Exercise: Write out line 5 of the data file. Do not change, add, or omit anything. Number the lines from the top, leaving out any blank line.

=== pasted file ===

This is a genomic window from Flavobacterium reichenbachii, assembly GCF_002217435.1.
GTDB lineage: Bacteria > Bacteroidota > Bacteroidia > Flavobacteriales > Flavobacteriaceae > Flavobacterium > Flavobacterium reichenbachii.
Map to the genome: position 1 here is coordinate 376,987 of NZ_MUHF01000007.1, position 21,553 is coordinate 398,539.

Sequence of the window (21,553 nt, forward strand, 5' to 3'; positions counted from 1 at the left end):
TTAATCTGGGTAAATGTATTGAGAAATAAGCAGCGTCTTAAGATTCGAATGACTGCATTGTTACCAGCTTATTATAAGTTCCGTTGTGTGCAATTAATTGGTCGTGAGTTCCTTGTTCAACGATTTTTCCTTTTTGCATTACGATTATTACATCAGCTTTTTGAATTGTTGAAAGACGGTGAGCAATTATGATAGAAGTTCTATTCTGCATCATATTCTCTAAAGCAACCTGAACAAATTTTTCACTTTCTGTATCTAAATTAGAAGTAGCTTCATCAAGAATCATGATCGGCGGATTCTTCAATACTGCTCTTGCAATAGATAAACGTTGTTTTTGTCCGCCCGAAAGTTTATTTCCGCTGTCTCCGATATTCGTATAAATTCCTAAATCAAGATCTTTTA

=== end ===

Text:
TTAATCTGGGTAAATGTATTGAGAAATAAGCAGCGTCTTAAGATTCGAATGACTGCATTGTTACCAGCTTATTATAAGTTCCGTTGTGTGCAATTAATTGGTCGTGAGTTCCTTGTTCAACGATTTTTCCTTTTTGCATTACGATTATTACATCAGCTTTTTGAATTGTTGAAAGACGGTGAGCAATTATGATAGAAGTTCTATTCTGCATCATATTCTCTAAAGCAACCTGAACAAATTTTTCACTTTCTGTATCTAAATTAGAAGTAGCTTCATCAAGAATCATGATCGGCGGATTCTTCAATACTGCTCTTGCAATAGATAAACGTTGTTTTTGTCCGCCCGAAAGTTTATTTCCGCTGTCTCCGATATTCGTATAAATTCCTAAATCAAGATCTTTTA